Cyber-attacks have continued to be one of the world’s most difficult challenges to solve. Solving it may not the problem but solving it without a corresponding negative reaction is the challenge.
The world can easily decide to take down the internet which is the bloodstream of cyber-based attacks, however, the world may not be willing to face the consequences that will fall on us as humans without an internet connection.
As the world continues to source for a permanent solution to cyber-based crimes that have been induced as a result of internet and network connectivity. It is just certain that the internet will continue to remain an infrastructure that is needed for us to remain connected with each other.
Talking about cyber attacks now, I have always had the mindset that everything happens for a reason, which means nothing just happens, including cyber-attacks. It does not just happen. It definitely must have passed through a rigorous process of planning and implementation. An attacker takes his/her time to plan a cyber attack.
Attacking a target especially when it involves hacking usually comes in different phases or stages, which range from reconnaissance to scanning, enumeration, vulnerability, and exploitation. Each of these stages requires planning and as we all know planning generally takes time.
However, we are not looking at the time it will take for a cyber attack to be planned and executed, instead, we want to look at the drive for a cyber attack.
When an attacker is apprehended, during interrogation, there is always this question “Why did you attack?” Answering this simple question usually aligns with one or more of the general motives for cyber-attacks.
One of the motives why cybercriminals will engage in cyber-based attacks is because of the fun they derive from carrying out these hacking activities. To this criminal, hacking is like a hobby that they love doing and they don’t care about the negative effect, the damages, or the consequences of the attack. I consider it the most dangerous motives behind a cyber attack because the criminals are not considerate at all in their activities. A fun induced hacker can go to any length to exploit a system not minding the time, money, or resources that they may require to attack because, for the attacker, he is catching fun.
Another motive behind cyber-based attacks is the fame that comes with being a hacker. For some criminals, all they need is to be famous. So they carry out hacking activities on some very important infrastructure or targets that will make the national headline in media houses just to give them popularity. For hackers with this kind of motive, they will continue to hack different systems and servers until their activities become known by the general public. Beyond being known this type of attacker wants to be respected. A hacker or cyberattack that is targeting being famous does not care if he is caught while carrying out a cyberattack.
Moving forward, money is the next on my list as motives for cyber-based attacks. Money will be a factor as long as it is legal tender. Most hackers or cybercriminals will carry out hacking activities for monetary gain. These activities can be a ransomware attack that requires the victim to pay a certain amount of money before they will be able to access their encrypted data or it can be a financial attack where an amount of money is being transferred out from the victim’s account. While fame and fun may be personal, money-induced cyber-attacks may be contractual which will involve a third party. The third-party can be the financier of the attack or an insider of the target’s environment. In some cases, the third party is doing it for the monetary benefit or taking vengeance on a target. This brings us to the next motive for a cyber attack. It is called vengeance. In this case, the cybercriminal is taking out revenge on a target because of what the target may have done to the attacker in the past that the attacker was not comfortable with.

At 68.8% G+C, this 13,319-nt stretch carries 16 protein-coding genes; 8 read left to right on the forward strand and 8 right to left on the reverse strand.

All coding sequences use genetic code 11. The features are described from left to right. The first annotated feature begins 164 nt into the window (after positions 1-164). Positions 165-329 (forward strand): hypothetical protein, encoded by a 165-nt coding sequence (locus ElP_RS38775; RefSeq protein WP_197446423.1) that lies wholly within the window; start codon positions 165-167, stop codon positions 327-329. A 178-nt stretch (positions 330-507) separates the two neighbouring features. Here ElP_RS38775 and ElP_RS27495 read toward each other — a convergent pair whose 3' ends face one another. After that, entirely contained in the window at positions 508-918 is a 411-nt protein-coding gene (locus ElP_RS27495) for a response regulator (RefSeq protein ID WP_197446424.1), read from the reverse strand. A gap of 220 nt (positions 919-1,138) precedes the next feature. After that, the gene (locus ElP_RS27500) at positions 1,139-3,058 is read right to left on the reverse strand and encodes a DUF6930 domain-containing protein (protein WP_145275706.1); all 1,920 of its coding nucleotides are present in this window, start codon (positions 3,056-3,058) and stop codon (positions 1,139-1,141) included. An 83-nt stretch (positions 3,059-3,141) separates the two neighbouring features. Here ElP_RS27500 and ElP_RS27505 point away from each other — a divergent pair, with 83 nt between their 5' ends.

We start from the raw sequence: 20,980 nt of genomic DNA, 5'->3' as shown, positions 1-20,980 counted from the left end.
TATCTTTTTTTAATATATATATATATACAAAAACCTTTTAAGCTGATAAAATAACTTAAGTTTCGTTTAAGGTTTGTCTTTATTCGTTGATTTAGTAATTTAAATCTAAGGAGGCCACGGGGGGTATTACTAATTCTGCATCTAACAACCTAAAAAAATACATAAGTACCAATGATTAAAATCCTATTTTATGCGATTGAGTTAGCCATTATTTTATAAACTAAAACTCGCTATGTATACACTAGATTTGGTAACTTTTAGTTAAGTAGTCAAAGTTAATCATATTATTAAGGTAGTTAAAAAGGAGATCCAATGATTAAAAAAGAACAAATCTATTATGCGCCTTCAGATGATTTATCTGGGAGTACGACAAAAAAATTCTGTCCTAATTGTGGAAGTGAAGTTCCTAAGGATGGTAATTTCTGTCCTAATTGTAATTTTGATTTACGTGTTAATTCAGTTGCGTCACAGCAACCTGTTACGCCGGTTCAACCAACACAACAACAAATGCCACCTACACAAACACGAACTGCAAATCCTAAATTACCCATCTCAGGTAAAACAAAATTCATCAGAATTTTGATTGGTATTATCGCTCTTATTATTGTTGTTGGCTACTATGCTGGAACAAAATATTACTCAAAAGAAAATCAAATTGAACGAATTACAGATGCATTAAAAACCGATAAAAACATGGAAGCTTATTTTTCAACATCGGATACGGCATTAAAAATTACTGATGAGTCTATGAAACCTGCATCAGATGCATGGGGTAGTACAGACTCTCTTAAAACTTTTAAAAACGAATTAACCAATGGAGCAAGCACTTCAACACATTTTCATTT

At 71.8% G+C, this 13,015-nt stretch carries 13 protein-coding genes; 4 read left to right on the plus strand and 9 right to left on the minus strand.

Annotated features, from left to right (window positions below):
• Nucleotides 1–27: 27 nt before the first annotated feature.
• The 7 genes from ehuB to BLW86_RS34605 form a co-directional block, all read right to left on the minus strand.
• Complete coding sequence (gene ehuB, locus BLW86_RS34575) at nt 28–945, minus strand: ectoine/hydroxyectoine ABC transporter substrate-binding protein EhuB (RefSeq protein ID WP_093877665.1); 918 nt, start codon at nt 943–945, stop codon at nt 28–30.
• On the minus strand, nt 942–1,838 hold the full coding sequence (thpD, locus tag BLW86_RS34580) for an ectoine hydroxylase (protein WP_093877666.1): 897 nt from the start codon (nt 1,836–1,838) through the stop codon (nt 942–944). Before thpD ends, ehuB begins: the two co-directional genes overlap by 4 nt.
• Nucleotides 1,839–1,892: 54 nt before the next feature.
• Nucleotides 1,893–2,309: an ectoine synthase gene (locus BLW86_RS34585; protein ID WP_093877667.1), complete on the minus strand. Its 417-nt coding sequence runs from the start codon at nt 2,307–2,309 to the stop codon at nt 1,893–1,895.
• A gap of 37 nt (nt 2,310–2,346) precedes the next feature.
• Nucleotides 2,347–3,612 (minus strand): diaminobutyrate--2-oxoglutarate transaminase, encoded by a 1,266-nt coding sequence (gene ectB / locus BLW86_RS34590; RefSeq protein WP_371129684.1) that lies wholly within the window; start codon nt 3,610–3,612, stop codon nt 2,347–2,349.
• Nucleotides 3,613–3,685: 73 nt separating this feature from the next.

Finally on the list of motives for a cyber attack is hacktivism. This is the motive that drives ideology, personal or social-political conviction such as activism. For cyber attackers driven by hacktivism, they are pursuing an ideological conviction that must be achieved. They generally attack to get the government’s attention on the clamoring of citizens. A typical example is Anonymous. Some have argued that cyber terrorism is part of an ideological pursuit because it is also aimed at getting the government to implement a certain policy that the promoters of the ideology may desire. Unfortunately, cyber terrorism attack does not focus on the government but on the people to get the government to act which is why it may not be considered as an act of hacktivism.
While all these motives may be admissible in the cybersecurity community, there are other secondary reasons cyber-attacks may be carried out. That said, corporate organizations and individuals should ensure that they don’t fuel the already motivated reason by giving the cyber attacker more reason to attack them. An attacker that is attacking for vengeance and he or she is paid by a third party to attack the same target will only mean that the attacker has multiple reasons to carry out an attack. So the more the motives, the more dangerous it is for the target. So prevention is highly recommended.